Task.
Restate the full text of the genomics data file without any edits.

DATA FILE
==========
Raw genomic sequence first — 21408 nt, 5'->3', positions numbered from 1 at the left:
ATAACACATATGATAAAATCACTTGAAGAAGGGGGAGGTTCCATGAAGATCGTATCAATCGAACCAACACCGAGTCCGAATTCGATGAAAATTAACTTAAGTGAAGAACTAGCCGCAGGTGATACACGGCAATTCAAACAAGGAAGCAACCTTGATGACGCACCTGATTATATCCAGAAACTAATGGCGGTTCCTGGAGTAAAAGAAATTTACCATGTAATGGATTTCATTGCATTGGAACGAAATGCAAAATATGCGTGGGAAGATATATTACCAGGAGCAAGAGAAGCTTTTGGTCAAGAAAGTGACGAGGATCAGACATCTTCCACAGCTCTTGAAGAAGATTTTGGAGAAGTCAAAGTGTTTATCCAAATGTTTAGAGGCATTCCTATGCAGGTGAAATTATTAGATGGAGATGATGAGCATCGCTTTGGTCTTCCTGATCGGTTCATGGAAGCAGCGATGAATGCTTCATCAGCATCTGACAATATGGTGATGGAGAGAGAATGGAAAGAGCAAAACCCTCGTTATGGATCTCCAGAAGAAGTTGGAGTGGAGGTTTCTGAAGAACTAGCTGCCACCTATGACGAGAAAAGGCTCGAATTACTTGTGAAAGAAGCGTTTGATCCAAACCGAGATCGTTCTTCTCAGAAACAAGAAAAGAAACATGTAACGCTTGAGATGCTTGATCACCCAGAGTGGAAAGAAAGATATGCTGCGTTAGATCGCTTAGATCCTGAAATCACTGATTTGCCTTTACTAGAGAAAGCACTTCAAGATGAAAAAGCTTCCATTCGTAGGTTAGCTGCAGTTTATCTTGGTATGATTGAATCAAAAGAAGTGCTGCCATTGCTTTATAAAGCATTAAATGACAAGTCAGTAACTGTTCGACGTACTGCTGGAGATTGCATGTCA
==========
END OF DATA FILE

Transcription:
Raw genomic sequence first — 21408 nt, 5'->3', positions numbered from 1 at the left:
ATAACACATATGATAAAATCACTTGAAGAAGGGGGAGGTTCCATGAAGATCGTATCAATCGAACCAACACCGAGTCCGAATTCGATGAAAATTAACTTAAGTGAAGAACTAGCCGCAGGTGATACACGGCAATTCAAACAAGGAAGCAACCTTGATGACGCACCTGATTATATCCAGAAACTAATGGCGGTTCCTGGAGTAAAAGAAATTTACCATGTAATGGATTTCATTGCATTGGAACGAAATGCAAAATATGCGTGGGAAGATATATTACCAGGAGCAAGAGAAGCTTTTGGTCAAGAAAGTGACGAGGATCAGACATCTTCCACAGCTCTTGAAGAAGATTTTGGAGAAGTCAAAGTGTTTATCCAAATGTTTAGAGGCATTCCTATGCAGGTGAAATTATTAGATGGAGATGATGAGCATCGCTTTGGTCTTCCTGATCGGTTCATGGAAGCAGCGATGAATGCTTCATCAGCATCTGACAATATGGTGATGGAGAGAGAATGGAAAGAGCAAAACCCTCGTTATGGATCTCCAGAAGAAGTTGGAGTGGAGGTTTCTGAAGAACTAGCTGCCACCTATGACGAGAAAAGGCTCGAATTACTTGTGAAAGAAGCGTTTGATCCAAACCGAGATCGTTCTTCTCAGAAACAAGAAAAGAAACATGTAACGCTTGAGATGCTTGATCACCCAGAGTGGAAAGAAAGATATGCTGCGTTAGATCGCTTAGATCCTGAAATCACTGATTTGCCTTTACTAGAGAAAGCACTTCAAGATGAAAAAGCTTCCATTCGTAGGTTAGCTGCAGTTTATCTTGGTATGATTGAATCAAAAGAAGTGCTGCCATTGCTTTATAAAGCATTAAATGACAAGTCAGTAACTGTTCGACGTACTGCTGGAGATTGCATGTCA